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Vasya Kandinsky was a proper little boy: he studied math and history, he practiced the piano, he sat up straight and was perfectly polite. And when his family sent him to art classes, they expected him to paint pretty houses and flowers—like a proper artist.
But as Vasya opened his paint box and began mixing the reds, the yellows, the blues, he heard a strange sound—the swirling colors trilled like an orchestra tuning up for a symphony! And as he grew older, he continued to hear brilliant colors singing and see vibrant sounds dancing. But was Vasya brave enough to put aside his proper still lifes and portraits and paint . . . music?
In this exuberant celebration of creativity, Barb Rosenstock and Mary GrandPré tell the fascinating story of Vasily Kandinsky, one of the very first painters of abstract art. Throughout his life, Kandinsky experienced colors as sounds, and sounds as colors—and bold, groundbreaking works burst forth from his noisy paint box.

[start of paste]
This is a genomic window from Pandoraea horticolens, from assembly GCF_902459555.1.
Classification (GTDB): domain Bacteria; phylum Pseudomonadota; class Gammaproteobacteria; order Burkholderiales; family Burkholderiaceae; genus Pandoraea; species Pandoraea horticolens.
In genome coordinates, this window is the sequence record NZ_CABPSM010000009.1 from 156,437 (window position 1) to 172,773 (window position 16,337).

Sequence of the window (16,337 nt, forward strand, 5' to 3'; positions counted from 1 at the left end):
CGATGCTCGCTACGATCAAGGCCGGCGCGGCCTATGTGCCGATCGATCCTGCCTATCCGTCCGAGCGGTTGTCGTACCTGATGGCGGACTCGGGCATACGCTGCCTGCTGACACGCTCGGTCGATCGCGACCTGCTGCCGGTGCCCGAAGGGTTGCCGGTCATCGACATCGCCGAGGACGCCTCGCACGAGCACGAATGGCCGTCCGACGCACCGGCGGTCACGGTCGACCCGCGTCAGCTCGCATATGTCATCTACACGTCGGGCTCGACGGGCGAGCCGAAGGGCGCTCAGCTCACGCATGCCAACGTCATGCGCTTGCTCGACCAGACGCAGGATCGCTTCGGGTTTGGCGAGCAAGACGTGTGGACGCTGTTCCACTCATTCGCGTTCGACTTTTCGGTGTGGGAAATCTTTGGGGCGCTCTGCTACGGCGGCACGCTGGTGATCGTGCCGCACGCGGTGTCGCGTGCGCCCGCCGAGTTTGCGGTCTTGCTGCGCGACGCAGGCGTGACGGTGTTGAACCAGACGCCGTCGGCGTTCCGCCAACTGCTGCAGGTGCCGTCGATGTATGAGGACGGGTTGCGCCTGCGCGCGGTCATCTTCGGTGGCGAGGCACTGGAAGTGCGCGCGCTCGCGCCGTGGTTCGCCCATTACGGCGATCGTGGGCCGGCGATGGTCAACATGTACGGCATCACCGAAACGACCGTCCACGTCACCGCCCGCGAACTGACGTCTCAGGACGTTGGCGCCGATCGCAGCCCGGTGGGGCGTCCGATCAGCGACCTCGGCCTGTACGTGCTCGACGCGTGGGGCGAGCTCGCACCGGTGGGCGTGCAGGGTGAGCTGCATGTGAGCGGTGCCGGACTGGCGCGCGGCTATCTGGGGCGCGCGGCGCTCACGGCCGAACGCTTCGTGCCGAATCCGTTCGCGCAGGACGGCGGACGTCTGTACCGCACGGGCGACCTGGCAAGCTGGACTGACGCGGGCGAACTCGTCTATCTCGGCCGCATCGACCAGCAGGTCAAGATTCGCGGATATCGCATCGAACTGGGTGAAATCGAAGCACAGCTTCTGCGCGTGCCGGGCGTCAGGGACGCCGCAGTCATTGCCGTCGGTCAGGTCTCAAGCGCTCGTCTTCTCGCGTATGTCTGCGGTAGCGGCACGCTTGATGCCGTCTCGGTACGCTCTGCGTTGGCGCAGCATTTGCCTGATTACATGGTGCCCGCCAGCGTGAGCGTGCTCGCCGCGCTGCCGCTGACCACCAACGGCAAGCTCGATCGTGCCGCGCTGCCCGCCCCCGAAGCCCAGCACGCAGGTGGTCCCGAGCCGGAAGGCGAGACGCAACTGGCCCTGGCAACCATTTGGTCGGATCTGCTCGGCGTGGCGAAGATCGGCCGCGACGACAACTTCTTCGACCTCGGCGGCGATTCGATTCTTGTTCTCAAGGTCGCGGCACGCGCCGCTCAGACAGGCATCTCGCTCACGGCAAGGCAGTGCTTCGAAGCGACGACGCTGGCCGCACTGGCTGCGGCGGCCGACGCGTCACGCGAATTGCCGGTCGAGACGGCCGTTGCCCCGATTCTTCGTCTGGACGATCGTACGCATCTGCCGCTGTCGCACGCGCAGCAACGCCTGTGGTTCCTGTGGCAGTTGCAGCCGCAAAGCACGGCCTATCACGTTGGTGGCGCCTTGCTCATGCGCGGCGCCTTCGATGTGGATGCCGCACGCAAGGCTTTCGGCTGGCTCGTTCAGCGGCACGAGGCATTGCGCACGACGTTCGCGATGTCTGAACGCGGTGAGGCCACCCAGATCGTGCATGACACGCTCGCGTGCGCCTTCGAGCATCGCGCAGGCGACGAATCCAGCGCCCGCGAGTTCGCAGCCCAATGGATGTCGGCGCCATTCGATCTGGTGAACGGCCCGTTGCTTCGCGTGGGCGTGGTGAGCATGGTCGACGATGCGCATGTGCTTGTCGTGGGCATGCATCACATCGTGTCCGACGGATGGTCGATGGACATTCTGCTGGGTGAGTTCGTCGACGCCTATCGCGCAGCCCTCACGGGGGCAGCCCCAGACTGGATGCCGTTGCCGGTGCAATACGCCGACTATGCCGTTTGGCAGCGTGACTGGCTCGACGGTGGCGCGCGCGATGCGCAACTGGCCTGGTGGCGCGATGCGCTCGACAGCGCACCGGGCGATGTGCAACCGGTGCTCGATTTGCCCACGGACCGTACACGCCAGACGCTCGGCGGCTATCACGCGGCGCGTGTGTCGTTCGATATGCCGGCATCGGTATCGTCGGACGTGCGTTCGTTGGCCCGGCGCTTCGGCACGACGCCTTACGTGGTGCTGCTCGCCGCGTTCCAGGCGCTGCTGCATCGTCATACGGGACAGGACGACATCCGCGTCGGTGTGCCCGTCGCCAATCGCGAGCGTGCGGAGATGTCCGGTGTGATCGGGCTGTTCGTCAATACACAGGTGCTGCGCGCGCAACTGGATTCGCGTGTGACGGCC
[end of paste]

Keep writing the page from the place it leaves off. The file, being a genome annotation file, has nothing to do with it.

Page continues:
Backmatter includes four paintings by Kandinsky, an author’s note, sources, links to websites on synesthesia and abstract art.
A National Science Teachers Association, Best STEM Book
Here is the story of Ben Franklin's first invention, his journey through the scientific method, and the surprising successes that result when you're willing to make mistakes.
Every inventor has to start somewhere, and one of the greatest innovators in our history was no exception. Ben Franklin developed his first invention while doing what he loved best: swimming! Barb Rosenstock's rhythmic, whimsical style is the perfect complement to S. D. Schindler's pen and ink and watercolor illustrations. Together they recreate history in an engaging and unique way. Both author and illustrator worked closely with Franklin experts, and the book includes Franklin quotes, an extensive author's note, timeline, and bibliography.